Brokers act as the middleman between you and carriers. It’s a broker’s job to find the best carrier to take your vehicle from point A to point B safely and within a specific timeframe.

However, a broker isn’t responsible for what happens to your car during transit. If it gets damaged or the shipping results in a total loss, the carrier’s car shipping insurance will have to provide partial or total coverage.

So why do brokers sometimes offer auto transport insurance? Most of them do it to attract customers. Some do it to provide supplemental coverage for carriers that don’t have the best policies or don’t offer anything beyond the federal minimum mandates.

But at the end of the day, brokers aren’t responsible for what happens to your car while in transit.

With that in mind, if you use a broker, you’re trusting that company to find you the best carrier. Some could put you in contact with an inexperienced carrier with poor coverage and transport experience. Unfortunately, the broker can’t be held accountable if the carrier fails to meet your demands or damages your vehicle.

What insurance do i need to transport carsDo You Need Insurance to Ship a Car?

If you ever asked yourself, “What insurance do I need to transport cars?” the answer is simple. None.

No vehicle owner is obligated to buy personal car shipping insurance just to ship their vehicle with a carrier. However, the carrier must provide liability insurance according to federal regulations.

Whether that insurance policy is adequate enough to protect your vehicle is another story. Insurance coverage can differ greatly between carriers and, thus,  it’s crucial to compare carriers before trusting one with your car.

Car Transport Insurance Cost

Most carriers will include the car transport insurance cost in the shipping price for your order. That said, you should try to get more details about the coverage.

For example, you can ask about any deductibles you might have to pay. Furthermore, you should get a rough estimate of how much coverage you will receive in the event of total loss. Again, the final figure will be determined by an insurance adjuster who will appraise the car as cargo.

It’s also good to ask about coverage limits and the type of damage that the policy accepts. Random natural or man-made disasters won’t likely be covered, but accidents should be.

Furthermore, consider if your car has specialty items, a custom body kit, etc. Make sure the carrier’s coverage extends to those parts and doesn’t only include specific parts.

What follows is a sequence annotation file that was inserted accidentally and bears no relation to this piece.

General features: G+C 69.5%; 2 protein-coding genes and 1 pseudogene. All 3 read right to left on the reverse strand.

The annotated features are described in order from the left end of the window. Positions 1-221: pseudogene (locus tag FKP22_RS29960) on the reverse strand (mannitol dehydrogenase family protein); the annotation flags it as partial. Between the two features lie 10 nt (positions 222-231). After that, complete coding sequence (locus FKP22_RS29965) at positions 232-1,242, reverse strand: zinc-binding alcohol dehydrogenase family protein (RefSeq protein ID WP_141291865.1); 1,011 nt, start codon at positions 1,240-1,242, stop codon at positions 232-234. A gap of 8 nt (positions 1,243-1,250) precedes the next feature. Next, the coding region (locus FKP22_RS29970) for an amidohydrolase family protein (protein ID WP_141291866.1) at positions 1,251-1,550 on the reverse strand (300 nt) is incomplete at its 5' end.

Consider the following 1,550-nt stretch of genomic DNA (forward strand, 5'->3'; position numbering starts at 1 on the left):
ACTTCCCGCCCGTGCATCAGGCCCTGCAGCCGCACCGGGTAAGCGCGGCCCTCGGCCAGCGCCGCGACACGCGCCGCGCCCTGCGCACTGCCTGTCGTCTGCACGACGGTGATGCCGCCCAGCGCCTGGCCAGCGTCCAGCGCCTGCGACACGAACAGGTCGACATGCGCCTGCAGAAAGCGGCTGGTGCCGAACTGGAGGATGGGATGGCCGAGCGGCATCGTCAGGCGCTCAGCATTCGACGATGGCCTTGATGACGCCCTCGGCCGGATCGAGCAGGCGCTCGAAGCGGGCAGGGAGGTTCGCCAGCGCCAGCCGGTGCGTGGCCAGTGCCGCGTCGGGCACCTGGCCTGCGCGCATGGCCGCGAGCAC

Then, you can ask about coverage extensions. This is rarely necessary but can be useful if you want additional protection, especially when shipping across long distances or to remote areas with bad roads and weather conditions.

How to Avoid Fraud

Believe it or not, there’s plenty of fraud in the auto transportation industry. While the Department of Transportation has strict requirements, not all carriers will meet them.

The biggest red flag is a carrier’s refusal to provide you with in-depth information and insurance documentation. If the carrier isn’t transparent about the car shipping insurance policy, you should probably look for a different carrier.

There’s another reason you shouldn’t hand over your car to just any carrier to ship. Car insurance might be mandatory in the industry, but carriers can still operate legally even with the worst policies on the market.

Therefore, you could end up paying a premium on a shipping service that can’t cover a quarter of what your car is worth in the event of total loss. Some might even structure their policies to limit their liability by excluding various types of damage that can occur during transit, loading, or unloading your vehicle.

Therefore, transparency is preferred.

Doing Your Due Diligence

You can’t rely only on what coverage your carrier might provide. Before shipping your vehicle, you should do your due diligence.

Ask for Insurance Proof

The carrier must provide you with a valid insurance certificate that outlines the type of coverage it has. Additionally, carriers should inform you of what auto transport insurance companies they work with.